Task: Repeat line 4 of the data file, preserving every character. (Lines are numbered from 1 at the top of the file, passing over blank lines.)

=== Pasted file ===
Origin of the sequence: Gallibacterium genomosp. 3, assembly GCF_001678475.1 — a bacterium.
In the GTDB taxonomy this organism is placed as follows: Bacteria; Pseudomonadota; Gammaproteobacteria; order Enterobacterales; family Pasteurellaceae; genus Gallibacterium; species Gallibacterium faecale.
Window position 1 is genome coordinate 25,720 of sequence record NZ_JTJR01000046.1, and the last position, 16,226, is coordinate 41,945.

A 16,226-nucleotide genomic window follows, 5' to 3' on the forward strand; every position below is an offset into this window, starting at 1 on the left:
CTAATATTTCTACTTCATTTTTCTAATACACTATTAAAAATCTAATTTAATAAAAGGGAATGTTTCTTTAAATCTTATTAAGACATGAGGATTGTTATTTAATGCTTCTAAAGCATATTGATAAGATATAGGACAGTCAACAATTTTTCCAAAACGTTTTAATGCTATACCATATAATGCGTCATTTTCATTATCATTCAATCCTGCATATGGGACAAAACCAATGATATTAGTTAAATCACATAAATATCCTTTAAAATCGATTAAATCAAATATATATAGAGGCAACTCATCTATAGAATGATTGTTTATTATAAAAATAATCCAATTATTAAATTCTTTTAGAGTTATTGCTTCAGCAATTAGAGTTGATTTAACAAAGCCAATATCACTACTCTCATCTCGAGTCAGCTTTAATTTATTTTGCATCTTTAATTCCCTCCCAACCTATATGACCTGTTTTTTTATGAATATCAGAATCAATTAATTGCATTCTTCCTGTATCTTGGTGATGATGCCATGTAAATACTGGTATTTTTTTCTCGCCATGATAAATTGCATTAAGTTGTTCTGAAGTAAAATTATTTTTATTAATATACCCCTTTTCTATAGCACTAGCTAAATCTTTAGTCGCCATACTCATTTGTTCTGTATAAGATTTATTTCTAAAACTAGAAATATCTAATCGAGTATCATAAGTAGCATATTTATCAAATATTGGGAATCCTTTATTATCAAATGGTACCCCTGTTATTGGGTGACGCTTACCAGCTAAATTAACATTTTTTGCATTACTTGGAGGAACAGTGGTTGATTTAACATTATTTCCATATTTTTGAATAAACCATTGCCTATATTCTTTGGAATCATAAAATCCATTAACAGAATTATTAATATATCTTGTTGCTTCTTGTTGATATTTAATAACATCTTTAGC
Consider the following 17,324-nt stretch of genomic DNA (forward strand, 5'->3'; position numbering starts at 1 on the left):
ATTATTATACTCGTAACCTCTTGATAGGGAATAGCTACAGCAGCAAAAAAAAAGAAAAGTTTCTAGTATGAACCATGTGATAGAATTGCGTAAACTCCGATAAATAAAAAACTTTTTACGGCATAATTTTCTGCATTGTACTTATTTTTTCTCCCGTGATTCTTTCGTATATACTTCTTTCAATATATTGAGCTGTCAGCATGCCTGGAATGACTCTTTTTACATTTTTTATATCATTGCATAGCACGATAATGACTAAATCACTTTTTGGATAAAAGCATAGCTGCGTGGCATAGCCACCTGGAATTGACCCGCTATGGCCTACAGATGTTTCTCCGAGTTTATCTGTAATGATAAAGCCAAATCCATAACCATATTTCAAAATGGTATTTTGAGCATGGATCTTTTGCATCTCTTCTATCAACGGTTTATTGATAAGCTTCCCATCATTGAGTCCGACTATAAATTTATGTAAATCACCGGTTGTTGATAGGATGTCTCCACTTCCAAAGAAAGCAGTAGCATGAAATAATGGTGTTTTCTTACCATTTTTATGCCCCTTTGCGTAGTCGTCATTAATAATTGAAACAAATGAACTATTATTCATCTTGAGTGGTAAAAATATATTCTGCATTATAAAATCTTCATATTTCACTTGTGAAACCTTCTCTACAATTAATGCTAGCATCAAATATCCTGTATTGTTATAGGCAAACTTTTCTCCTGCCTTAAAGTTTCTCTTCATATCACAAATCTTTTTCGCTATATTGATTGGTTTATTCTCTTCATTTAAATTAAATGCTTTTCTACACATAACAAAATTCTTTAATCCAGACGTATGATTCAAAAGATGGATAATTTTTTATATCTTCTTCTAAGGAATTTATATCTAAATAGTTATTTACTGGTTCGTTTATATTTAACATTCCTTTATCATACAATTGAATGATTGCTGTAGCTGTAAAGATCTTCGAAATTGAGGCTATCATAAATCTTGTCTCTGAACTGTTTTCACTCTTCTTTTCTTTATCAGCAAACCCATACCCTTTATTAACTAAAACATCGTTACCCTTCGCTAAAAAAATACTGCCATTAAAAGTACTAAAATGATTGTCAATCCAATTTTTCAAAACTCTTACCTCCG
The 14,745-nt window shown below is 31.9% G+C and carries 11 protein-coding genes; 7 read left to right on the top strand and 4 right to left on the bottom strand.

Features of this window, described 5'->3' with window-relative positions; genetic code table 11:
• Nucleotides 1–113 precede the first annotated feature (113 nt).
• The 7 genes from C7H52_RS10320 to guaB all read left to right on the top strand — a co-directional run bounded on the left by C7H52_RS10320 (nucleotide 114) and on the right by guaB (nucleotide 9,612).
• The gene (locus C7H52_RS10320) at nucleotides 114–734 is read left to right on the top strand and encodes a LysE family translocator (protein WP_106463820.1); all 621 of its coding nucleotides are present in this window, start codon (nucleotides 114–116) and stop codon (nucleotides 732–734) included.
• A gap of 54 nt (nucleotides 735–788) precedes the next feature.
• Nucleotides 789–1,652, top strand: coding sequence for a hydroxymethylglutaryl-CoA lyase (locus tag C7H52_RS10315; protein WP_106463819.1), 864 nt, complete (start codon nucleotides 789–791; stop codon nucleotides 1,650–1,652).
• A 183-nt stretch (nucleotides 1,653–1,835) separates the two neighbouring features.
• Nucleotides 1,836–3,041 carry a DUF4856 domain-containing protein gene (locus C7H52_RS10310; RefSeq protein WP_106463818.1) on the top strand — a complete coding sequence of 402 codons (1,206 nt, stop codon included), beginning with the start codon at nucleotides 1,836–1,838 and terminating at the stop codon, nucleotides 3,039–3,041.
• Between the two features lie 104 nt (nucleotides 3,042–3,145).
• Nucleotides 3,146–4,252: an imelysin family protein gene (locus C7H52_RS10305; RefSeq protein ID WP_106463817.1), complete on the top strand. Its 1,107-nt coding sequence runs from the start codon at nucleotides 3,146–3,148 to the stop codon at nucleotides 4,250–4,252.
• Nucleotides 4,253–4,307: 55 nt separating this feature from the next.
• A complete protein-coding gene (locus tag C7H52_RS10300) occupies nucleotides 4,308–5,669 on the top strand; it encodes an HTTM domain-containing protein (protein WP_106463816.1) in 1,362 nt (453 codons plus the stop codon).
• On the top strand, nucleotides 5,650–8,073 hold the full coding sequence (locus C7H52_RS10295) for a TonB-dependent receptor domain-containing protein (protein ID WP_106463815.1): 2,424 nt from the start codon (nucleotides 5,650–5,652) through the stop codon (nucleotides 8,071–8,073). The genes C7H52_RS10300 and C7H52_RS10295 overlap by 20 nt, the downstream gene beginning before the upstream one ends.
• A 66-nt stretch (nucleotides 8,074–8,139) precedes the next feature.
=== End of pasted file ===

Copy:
A 16,226-nucleotide genomic window follows, 5' to 3' on the forward strand; every position below is an offset into this window, starting at 1 on the left: